The quest for inclusion is now becoming a public health issue. A nationwide survey of 20,000 people by the health insurer Cigna finds that more than 50 percent of respondents are lonely, saying that they feel alone or left out always or sometimes — a shockingly high figure. The survey used the UCLA Loneliness Scale, a series of questions that gauge people's sense of isolation, lack of companionship, and whether they feel that the people around them "are with them." (Fifty-six percent said no, ouch.) Exclusion takes a toll. "Oftentimes, medical symptoms present themselves and they're correlated with mental, lifestyle, behavioral issues like loneliness," says David Cordani, the president and CEO of Cigna Corp.

The Woke Leader

Somewhere in the dream we had an epiphany, Now we right the wrongs in history
If you want a memorable musical metaphor for allyship, then take a few moments to enjoy this extraordinary performance of the Oscar-winning song “Glory.” It's from the Ava DuVernay film Selma, about the 1965 voting rights marches; John Legend and Common won Best Original Song at the 2015 ‪Golden Globe Awards and the 87th Academy Awards for the song. But the staged version, which was performed at the Oscar ceremony, offers a subtle lesson in grace in racial partnership that’s easy to miss. As the “marchers” fill the stage to sing during the dramatic finale, the white performers march shoulder to shoulder with the black ones – but stand in silent solidarity. The glory is in the details.

I think of a place where there’s love overflowing
Buddy Bolden was a bold, brash, New Orleans cornet player, who is widely credited as an early creator of jazz music. As a technician, he invented the beat called The Big Four, an innovation on the marching band beat which transformed the musical form into one that was ripe for jazzy improvisation and includes a pattern drawn from sub-Saharan African rhythms known as the hambone rhythm. He had a short and profoundly tragic life and is little remembered, though deserves to be. (Chadwick Boseman would be a great casting choice, IMHO.) I mention all this because Bolden’s humble New Orleans home has fallen into neglect and is rotting away. Legend has it that people came from miles around to listen when he practiced on his stoop; it seems like it’d be worth preserving. Here is a nine-minute clip about his life from Ken Burns’s documentary on Jazz that will break your heart; below is a terrific news story about the attempt to save his home.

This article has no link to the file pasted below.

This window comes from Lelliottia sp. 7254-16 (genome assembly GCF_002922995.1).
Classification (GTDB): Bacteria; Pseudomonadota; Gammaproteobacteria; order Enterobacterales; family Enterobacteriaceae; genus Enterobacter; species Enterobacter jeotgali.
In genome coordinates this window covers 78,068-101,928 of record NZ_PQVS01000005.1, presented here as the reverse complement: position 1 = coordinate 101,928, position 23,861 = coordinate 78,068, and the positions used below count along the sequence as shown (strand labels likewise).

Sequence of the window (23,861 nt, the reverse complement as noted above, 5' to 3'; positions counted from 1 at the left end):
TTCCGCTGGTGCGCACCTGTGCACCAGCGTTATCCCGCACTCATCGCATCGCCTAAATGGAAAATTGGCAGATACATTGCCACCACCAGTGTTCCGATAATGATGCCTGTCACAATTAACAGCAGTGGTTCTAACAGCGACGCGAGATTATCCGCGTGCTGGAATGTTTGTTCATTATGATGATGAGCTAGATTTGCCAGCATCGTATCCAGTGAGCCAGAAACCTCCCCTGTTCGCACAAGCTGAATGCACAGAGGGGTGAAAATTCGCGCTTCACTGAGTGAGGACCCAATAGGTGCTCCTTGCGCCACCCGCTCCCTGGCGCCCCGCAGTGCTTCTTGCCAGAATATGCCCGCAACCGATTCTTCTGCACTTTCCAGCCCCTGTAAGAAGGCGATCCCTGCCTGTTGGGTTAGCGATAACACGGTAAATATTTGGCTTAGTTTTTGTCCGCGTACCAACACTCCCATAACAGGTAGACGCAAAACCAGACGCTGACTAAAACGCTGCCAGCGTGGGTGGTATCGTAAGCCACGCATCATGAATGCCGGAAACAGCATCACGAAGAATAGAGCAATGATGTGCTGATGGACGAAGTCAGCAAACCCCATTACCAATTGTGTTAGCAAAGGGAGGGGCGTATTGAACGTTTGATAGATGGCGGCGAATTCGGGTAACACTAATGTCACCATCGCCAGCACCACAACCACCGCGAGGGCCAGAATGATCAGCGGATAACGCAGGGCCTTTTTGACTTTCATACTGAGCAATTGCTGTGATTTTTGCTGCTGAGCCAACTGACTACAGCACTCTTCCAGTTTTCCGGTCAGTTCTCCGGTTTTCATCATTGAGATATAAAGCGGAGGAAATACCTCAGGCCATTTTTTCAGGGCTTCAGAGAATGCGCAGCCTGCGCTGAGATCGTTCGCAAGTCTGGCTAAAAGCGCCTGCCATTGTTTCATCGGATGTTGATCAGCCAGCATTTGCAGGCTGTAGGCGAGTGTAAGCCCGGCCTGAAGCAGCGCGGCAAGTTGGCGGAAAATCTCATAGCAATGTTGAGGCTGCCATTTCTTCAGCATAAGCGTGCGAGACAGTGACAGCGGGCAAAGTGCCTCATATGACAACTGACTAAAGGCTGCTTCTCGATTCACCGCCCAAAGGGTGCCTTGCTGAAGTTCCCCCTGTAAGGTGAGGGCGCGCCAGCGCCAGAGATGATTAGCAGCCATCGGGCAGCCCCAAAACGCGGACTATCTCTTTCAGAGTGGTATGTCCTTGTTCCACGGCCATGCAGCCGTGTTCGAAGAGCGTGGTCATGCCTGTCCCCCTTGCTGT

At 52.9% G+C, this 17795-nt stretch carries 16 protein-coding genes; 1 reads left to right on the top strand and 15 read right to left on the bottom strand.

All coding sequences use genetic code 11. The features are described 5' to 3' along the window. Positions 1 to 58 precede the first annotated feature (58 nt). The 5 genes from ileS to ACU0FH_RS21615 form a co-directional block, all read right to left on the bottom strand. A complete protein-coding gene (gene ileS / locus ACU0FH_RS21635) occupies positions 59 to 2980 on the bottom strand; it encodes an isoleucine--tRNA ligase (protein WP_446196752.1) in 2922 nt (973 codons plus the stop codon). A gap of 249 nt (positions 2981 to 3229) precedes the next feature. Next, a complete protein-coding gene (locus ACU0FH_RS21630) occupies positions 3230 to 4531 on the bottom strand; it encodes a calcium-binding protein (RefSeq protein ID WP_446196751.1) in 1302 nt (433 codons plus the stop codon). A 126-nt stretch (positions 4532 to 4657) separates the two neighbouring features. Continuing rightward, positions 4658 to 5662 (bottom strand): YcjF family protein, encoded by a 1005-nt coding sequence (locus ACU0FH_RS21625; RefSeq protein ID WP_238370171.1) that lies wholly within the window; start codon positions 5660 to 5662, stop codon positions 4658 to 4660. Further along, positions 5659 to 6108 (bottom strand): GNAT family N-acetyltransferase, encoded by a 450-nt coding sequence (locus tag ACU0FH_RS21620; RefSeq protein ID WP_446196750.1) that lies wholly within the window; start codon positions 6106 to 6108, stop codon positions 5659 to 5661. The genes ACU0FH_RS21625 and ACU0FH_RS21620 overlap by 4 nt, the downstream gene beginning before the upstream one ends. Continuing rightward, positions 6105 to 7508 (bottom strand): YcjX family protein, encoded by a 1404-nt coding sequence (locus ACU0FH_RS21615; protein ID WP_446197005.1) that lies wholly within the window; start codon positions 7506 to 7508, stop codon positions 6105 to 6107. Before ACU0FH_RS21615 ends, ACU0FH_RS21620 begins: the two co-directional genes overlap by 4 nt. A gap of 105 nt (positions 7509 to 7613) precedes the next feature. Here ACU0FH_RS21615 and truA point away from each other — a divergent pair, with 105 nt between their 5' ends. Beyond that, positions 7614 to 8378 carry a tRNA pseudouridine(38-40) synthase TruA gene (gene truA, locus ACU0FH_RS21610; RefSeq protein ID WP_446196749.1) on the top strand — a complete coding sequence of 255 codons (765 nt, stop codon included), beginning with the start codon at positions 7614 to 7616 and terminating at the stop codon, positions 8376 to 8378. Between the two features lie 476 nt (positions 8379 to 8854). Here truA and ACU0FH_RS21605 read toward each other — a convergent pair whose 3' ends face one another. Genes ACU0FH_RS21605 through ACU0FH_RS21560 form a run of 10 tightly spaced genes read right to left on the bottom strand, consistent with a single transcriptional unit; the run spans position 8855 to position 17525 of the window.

The everyday Picasso, the streets is my canvas
Street artist Alejandro Poli Jr, better known as Man One, has been around long enough to see graffiti culture go from being a punishable offense to a venerable art form. It’s been his life, from tagging busses as a kid in the 1980s, to having his paintings and installations welcomed in high-tone spaces around the world, and collaborating with performing artists and publishers. But for a lot of low-income kids, street art is the only art education they ever get, and Man One is determined to change that. Particularly now, as graffiti art is increasingly accepted as a rigorous medium, even in academic programs. He is now working with LA Made, a series of programs at various Los Angeles Public Library (LAPL), and is planning a series of workshops in June and July in L.A., in neighborhoods of color like Hyde Park and Watts. “I would have parents come in [to a gallery I use to have] all the time and say ‘oh, my kid really loves ‘graff’ what can I do to support him?’
Latino USA


Rejoice at the death and cry at the birth: New Orleans sticks close to the Scripture.
Jelly Roll Morton